Last Friday, October’s employment report came out reveling strong job creation, a decline in the unemployment rate and a rising of the average hourly earnings all of which indicate strength in the jobs market. How does this affect mortgage interest rates? With these signs of economic recovery the likelihood of a Fed Funds rate hike in December is greatly increased. Learn how much house a rate hike will cost you below.
Right now, a 30-year fixed rate mortgage with a 10% down payment on a $350,000 home at 4% will cost you $1,503.86/month plus taxes, homeowner’s insurance and PMI (Private Mortgage Insurance). That very same 30-year fixed rate mortgage with 10% down at 4.5% will cost you $1,596.06/month. That’s an extra $92.20/month and $33,191.54 over the 30-year life of your mortgage. If rates climb to 5% the incremental cost jumps to $184.40/month and $66,383.08 over 30 years.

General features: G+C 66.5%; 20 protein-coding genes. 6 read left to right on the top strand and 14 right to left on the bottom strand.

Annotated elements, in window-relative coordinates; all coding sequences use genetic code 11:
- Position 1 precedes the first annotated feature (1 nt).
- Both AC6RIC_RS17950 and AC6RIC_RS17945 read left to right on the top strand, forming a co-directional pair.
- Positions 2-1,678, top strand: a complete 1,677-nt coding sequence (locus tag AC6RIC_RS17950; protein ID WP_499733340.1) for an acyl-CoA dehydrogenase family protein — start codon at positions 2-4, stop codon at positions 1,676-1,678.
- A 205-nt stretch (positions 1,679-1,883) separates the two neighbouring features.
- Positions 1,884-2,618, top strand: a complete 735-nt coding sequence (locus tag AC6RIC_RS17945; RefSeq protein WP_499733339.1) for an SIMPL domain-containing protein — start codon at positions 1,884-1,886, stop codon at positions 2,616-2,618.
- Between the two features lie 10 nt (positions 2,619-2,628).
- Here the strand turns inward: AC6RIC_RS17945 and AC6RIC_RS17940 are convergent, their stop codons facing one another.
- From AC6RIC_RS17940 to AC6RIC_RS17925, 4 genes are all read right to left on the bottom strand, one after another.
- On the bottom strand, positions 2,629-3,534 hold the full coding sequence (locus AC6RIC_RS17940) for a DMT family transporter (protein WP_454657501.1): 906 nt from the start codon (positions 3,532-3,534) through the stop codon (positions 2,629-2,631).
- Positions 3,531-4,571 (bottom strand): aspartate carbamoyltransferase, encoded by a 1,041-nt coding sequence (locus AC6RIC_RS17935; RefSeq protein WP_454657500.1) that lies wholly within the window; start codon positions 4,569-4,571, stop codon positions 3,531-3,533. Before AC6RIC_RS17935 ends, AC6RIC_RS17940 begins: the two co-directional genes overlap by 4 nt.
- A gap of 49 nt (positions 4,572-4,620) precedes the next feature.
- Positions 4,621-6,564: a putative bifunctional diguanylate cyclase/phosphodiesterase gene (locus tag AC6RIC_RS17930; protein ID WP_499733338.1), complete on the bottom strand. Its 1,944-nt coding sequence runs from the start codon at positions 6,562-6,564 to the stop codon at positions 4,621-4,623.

Higher interest rates can also mean that some consumers may be forced to make a downward adjustment in their target price range. I spoke with Debbie Lansing, a realtor with Keller Williams in Montclair, NJ, and she cited real estate appraisal valuation guru Jeffrey Otteau, offering that “each 1% increase in interest rates translates to a 9% drop in the price of the house you can afford.”
That would mean that a 10% down, $350,000 mortgage to buy a $389,000 house would downwardly adjust affordability-wise, to a $315,900 mortgage and a $351,000 purchase price.
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SRC: Learn more about How Much House a Rate Hike Will Cost You at: www.forbes.com/sites/markgreene/2015/11/08/how-much-house-will-a-rate-hike-cost-you/